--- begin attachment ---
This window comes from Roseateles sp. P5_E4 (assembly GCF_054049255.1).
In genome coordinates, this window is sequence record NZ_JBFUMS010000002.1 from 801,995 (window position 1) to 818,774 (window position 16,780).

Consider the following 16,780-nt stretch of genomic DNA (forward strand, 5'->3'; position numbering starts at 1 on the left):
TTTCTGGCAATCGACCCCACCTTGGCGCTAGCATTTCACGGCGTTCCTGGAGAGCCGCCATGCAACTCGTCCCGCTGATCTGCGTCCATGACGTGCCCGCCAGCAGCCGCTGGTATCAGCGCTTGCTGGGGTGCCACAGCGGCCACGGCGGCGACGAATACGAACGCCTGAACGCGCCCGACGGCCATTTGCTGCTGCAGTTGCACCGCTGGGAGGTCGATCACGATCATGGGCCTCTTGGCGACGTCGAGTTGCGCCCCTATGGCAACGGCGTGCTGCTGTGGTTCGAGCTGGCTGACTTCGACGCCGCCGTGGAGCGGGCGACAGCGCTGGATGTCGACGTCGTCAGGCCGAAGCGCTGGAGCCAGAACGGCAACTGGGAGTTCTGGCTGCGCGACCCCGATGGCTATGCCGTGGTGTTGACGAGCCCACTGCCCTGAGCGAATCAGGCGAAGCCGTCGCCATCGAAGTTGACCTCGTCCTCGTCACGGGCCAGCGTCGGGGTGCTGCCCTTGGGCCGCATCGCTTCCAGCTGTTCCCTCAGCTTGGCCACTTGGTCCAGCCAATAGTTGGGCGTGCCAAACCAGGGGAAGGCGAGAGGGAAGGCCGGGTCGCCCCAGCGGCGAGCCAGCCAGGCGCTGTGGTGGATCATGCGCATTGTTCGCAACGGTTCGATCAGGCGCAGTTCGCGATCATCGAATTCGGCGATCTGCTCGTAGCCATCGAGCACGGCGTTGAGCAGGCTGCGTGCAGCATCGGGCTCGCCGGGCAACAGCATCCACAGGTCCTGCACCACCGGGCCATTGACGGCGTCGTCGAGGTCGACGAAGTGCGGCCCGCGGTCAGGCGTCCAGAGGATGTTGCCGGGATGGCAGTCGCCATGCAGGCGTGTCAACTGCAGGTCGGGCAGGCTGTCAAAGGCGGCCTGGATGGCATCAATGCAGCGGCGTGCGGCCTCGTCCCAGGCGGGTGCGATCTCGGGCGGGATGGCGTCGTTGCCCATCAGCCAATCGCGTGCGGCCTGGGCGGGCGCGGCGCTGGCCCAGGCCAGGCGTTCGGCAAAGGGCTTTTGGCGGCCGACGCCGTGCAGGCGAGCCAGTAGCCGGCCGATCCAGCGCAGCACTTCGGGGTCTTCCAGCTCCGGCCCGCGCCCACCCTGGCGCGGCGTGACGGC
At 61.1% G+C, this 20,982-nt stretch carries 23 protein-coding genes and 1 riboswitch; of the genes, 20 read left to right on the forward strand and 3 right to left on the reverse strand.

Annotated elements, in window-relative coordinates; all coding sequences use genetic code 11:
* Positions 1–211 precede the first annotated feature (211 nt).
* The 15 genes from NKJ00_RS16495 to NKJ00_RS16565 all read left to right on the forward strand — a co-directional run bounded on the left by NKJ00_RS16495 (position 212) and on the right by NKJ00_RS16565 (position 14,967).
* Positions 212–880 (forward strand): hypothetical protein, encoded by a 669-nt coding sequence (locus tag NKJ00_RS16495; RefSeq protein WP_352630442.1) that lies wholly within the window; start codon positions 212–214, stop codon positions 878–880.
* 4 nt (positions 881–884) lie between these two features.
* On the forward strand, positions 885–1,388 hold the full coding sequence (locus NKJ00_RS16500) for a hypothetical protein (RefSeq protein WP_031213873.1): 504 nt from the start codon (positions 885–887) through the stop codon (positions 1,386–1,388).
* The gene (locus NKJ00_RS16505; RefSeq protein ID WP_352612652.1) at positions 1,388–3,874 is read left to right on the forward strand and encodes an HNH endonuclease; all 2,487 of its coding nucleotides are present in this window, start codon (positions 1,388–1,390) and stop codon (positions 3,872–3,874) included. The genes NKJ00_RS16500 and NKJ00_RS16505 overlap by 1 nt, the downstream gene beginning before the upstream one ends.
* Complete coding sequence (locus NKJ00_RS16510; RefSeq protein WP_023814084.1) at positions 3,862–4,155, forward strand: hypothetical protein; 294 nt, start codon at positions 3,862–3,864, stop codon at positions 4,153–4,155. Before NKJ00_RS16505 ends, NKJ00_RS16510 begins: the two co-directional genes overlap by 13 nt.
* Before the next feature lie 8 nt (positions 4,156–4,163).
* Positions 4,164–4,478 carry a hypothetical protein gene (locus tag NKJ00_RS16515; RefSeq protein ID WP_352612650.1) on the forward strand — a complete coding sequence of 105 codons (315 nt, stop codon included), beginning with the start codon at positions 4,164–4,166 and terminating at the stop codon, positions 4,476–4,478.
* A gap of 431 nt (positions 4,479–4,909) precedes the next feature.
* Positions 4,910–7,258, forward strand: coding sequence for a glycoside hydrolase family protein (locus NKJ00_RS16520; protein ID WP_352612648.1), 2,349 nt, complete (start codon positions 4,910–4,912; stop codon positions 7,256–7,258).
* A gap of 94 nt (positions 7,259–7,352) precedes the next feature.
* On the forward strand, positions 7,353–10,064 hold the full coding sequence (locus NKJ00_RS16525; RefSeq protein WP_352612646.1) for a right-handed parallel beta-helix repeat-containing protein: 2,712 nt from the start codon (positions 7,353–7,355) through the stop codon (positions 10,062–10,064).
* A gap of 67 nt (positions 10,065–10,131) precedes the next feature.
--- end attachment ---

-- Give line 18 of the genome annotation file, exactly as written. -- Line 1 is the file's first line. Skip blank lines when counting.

* A gap of 94 nt (positions 7,259–7,352) precedes the next feature.